So, how do I use this core value information?
When you have established what the client’s core values are (for example; Free will, Creativity, Independence, Freedom, Diversity) they can then be applied in various ways throughout the therapy process. Indeed, they can influence your entire overall approach with that client. For example, if they value independence and creativity, you are unlikely to do well setting them a prescriptive task, where they have to follow a set process, but may do better with an exploratory task where they get to feel more independent and creative.
A key application of core values, particularly from a solution-focused perspective, is within the goal-setting process. If your client’s goals are connected and congruent with their core values (or at least with one of them), then the goal is much more likely to resonate with the client on a personal level, in a way that they can truly engage with. If a client comes to you with a goal that goes against any of their core values, this is something that you’d be best knowing before you start your therapy or coaching process. Also, by becoming aware of their core values, clients are able to make their day-to-day decisions and plans strongly connected to their values too. This enables them to live by their values more in everything that they do, which can increase self-esteem, self-fulfilment and self-actualisation.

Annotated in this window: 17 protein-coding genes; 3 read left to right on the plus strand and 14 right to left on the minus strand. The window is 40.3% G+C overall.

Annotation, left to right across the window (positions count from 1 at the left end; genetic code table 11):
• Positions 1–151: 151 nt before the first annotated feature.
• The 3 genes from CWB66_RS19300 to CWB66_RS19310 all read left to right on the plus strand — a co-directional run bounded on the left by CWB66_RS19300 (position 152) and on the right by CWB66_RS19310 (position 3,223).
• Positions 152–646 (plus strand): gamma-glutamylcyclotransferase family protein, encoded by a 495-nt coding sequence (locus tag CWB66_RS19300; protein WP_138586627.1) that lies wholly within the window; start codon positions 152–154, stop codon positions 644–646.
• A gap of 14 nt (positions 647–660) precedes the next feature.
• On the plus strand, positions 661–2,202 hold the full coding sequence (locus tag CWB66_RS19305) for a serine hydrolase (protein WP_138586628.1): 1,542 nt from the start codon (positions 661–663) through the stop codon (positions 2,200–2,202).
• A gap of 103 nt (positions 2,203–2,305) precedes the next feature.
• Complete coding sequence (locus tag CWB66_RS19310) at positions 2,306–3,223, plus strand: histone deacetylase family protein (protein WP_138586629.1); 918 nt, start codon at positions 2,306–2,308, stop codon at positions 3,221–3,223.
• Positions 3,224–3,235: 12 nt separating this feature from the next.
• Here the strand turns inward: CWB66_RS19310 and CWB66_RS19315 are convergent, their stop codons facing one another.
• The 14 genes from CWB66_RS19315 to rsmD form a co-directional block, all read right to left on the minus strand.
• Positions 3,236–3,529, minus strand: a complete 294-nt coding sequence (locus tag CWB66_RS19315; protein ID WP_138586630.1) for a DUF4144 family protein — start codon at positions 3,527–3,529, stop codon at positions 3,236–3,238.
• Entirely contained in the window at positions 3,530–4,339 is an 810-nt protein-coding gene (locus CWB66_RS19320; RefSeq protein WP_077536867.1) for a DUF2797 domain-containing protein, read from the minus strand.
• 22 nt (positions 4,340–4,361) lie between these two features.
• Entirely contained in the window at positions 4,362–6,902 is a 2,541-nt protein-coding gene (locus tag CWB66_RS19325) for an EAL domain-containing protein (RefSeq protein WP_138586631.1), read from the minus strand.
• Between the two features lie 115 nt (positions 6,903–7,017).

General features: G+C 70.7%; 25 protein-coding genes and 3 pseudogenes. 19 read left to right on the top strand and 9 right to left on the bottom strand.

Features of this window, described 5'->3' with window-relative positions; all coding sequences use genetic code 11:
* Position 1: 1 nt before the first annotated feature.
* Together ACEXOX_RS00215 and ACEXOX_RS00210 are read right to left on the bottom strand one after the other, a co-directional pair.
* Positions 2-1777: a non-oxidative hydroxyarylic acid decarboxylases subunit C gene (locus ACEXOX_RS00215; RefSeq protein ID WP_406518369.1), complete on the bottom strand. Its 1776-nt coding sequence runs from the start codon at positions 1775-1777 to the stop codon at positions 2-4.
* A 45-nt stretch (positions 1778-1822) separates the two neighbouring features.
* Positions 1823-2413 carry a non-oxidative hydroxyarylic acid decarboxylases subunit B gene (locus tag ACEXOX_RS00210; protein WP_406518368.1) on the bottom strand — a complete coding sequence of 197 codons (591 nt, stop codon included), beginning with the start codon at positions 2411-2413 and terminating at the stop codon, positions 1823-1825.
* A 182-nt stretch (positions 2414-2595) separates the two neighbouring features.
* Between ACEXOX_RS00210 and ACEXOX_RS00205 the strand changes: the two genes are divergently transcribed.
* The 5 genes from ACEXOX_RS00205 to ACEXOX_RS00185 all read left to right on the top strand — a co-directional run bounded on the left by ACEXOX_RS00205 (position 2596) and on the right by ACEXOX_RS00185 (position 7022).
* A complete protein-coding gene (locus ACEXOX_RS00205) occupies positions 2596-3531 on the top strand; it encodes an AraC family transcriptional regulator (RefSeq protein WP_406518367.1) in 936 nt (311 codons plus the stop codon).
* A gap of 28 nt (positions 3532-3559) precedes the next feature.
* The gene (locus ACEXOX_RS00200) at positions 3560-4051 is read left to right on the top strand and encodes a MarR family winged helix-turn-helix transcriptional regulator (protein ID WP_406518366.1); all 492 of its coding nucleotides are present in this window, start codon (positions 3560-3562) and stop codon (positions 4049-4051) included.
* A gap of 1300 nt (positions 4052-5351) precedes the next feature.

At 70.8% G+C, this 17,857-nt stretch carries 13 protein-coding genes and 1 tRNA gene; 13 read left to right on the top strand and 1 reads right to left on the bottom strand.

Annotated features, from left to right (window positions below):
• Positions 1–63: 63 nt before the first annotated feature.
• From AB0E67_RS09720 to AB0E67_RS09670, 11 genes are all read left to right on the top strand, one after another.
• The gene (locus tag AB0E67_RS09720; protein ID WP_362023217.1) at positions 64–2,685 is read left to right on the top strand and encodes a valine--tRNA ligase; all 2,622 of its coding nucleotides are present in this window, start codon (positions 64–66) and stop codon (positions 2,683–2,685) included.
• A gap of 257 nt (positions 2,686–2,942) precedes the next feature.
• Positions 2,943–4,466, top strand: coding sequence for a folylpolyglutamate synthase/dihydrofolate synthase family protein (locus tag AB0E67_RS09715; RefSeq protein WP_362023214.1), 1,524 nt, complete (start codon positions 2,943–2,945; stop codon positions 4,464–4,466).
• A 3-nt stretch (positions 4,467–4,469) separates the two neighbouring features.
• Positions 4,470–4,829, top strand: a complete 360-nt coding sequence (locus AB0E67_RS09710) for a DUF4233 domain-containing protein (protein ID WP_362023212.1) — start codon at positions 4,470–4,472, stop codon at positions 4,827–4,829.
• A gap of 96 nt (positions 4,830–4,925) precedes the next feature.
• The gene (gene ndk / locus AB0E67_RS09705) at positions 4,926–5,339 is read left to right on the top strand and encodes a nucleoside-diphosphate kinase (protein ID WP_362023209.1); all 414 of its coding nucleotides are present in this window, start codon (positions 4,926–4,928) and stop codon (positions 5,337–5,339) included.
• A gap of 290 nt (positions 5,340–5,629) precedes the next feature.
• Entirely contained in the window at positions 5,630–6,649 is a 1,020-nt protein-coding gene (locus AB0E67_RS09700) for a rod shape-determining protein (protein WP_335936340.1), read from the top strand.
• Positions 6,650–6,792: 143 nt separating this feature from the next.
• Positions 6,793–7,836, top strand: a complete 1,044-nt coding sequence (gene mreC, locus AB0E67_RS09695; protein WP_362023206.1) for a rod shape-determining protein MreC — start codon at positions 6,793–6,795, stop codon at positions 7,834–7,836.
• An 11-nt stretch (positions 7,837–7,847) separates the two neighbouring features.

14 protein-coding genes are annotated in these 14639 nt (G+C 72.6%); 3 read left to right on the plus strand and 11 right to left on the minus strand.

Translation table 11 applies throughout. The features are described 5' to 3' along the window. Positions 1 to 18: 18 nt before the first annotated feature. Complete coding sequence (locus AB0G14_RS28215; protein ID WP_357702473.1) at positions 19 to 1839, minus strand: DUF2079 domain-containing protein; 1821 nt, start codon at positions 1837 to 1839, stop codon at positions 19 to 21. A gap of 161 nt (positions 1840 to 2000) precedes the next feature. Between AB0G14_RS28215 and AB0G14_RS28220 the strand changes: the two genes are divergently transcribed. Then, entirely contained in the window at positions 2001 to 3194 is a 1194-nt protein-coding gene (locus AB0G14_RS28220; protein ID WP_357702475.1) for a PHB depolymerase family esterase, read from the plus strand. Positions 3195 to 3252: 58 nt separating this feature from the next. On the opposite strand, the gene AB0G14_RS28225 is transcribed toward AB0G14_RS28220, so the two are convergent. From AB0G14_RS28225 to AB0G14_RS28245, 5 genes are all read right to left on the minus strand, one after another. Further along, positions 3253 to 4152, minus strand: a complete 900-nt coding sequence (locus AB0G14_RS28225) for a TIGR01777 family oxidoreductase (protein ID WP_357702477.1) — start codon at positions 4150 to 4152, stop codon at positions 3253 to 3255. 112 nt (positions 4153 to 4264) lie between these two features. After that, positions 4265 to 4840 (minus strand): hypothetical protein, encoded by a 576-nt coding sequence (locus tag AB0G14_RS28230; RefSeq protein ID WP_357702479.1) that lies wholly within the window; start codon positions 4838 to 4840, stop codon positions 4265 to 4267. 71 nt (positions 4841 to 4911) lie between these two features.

In which areas can I use this approach with clients?
Popular applications of core-value congruent change include; addictions, anger, anxiety, bereavement, grief and loss, binge eating, bruxism, confidence, disordered eating, exam/interview/test nerves, fears and phobias, goal achievement, insomnia, nail biting, memory, pain management, performance anxiety, public speaking, relationship issues, sadness / low mood, self-esteem / self-confidence, smoking, sport performance, stress management, weight management, and much more.
How can I find out more?
If you feel that core values are something that you’d either like to use for yourself, or integrate into your own therapy or coaching practice, then you might like to check out our Core Values Cards. These 108 core values have been strategically selected so that any client, regardless of age, sex, race or location, will be able to choose the core values that best resonate with them.
In addition, with your set of Core Values Cards, you’ll also receive detailed instructions on how to use them even more effectively with clients; helping them to engage with their core values throughout various parts of their therapy process.
Buy your set of Core Values Cards on Amazon now:
We hope this blog has been helpful, and if you have any questions relating to this blog or the subject of core values, do please get in touch, because we’re always happy to help!
– written by Rory Z Fulcher